• Tenant Allowed to Repair and Deduct Rent: No. Tenant remedies for landlord’s failure to make repairs in violation of statutory Landlord Duties include:
    • giving written notice to landlord that tenant will terminate the lease 30 days from the date of the notice if the landlord does not fix the problem within 14 days;
    • contacting a local housing code enforcement agency (if any);
    • notifying the landlord in writing that landlord needs to fix the problem within 14 days or tenant will pursue other legal remedies. See Legal Aid of Nebraska’s Landlord and Tenant Handbook for more details.
  • Landlord Allowed to Recover Court and Attorney Fees: No. The lease may include a provision for the tenant to agree to pay the landlord’s attorney fees, but parties may recover reasonable attorney fees in some circumstances. (§§ 76-1415(1)(c))
  • Landlord Must Make a Reasonable Attempt to Mitigate Damages to Lessee, including an Attempt to Rerent: Yes. If the tenant abandons the unit by being totally absent from the premises without notice to landlord for one full rental period or 30 days, whichever is less, the landlord may take immediate possession and shall make reasonable efforts to rent it. If the landlord rents the unit for a term beginning prior to the expiration of the abandoning tenant’s rental agreement, the prior agreement is terminated as of the date the new tenancy begins (§§ 76-1405 and §§ 76-1432(3)).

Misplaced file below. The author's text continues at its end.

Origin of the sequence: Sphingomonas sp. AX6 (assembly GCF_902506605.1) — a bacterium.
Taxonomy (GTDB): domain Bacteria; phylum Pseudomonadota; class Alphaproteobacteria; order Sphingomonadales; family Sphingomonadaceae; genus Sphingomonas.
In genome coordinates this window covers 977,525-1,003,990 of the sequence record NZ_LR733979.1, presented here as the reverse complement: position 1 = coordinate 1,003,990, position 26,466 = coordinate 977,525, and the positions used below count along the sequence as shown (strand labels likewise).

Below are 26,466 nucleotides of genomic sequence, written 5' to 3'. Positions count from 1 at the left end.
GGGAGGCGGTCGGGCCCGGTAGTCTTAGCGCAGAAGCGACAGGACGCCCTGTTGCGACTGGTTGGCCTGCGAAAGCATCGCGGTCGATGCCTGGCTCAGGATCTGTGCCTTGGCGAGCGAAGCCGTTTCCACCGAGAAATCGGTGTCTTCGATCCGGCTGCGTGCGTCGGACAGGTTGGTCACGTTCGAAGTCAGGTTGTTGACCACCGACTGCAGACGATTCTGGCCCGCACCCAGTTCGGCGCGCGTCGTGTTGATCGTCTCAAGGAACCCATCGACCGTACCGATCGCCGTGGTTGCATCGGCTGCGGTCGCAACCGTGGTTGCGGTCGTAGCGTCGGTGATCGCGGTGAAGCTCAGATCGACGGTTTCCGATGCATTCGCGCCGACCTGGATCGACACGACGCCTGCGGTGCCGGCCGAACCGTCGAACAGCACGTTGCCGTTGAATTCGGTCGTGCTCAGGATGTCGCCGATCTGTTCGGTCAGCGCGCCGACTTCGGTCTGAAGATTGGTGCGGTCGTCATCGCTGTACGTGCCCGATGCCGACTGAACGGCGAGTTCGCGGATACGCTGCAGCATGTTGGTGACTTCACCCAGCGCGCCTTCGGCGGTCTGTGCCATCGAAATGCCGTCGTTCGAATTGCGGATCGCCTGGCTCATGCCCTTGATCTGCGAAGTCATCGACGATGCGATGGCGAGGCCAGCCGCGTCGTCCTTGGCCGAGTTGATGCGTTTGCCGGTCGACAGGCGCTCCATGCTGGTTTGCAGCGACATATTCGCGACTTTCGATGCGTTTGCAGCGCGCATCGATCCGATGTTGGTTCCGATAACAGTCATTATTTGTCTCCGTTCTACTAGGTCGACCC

• Abandonment/Early Termination Fee: No statute.

Notices and Entry Under Nebraska Law

  • Notice to Terminate Tenancy – Fixed End Date in Lease: No notice is required as the lease simply ends.
  • Notice to Terminate Tenancy – Month-to-Month Lease: 30 days prior to the periodic rental date specified in the notice (§§ 76-1437(2)).
  • Notice to Terminate Tenancy – Week-to-Week Lease: Seven days prior to the termination date specified in the notice (§§ 76-1437(1)).
  • Termination of Tenancy with 24 Hours Notice: No statute.
  • Notice of Date/Time of Move-Out Inspection: No statute.
  • Notice of Termination for Nonpayment: Three days’ written notice (§§ 76-1431(2)).
  • Termination for Lease Violation: For tenant violations of the rental agreement or statutory tenant duties, the landlord may give written notice describing the violation and stating that the agreement will terminate in 30 days if the violation is not remedied within 14 days. For a second such violation within six months of the first, the landlord may terminate the agreement with a 14-day written notice specifying the breach and the date the agreement shall terminate (§§ 76-1431(1)).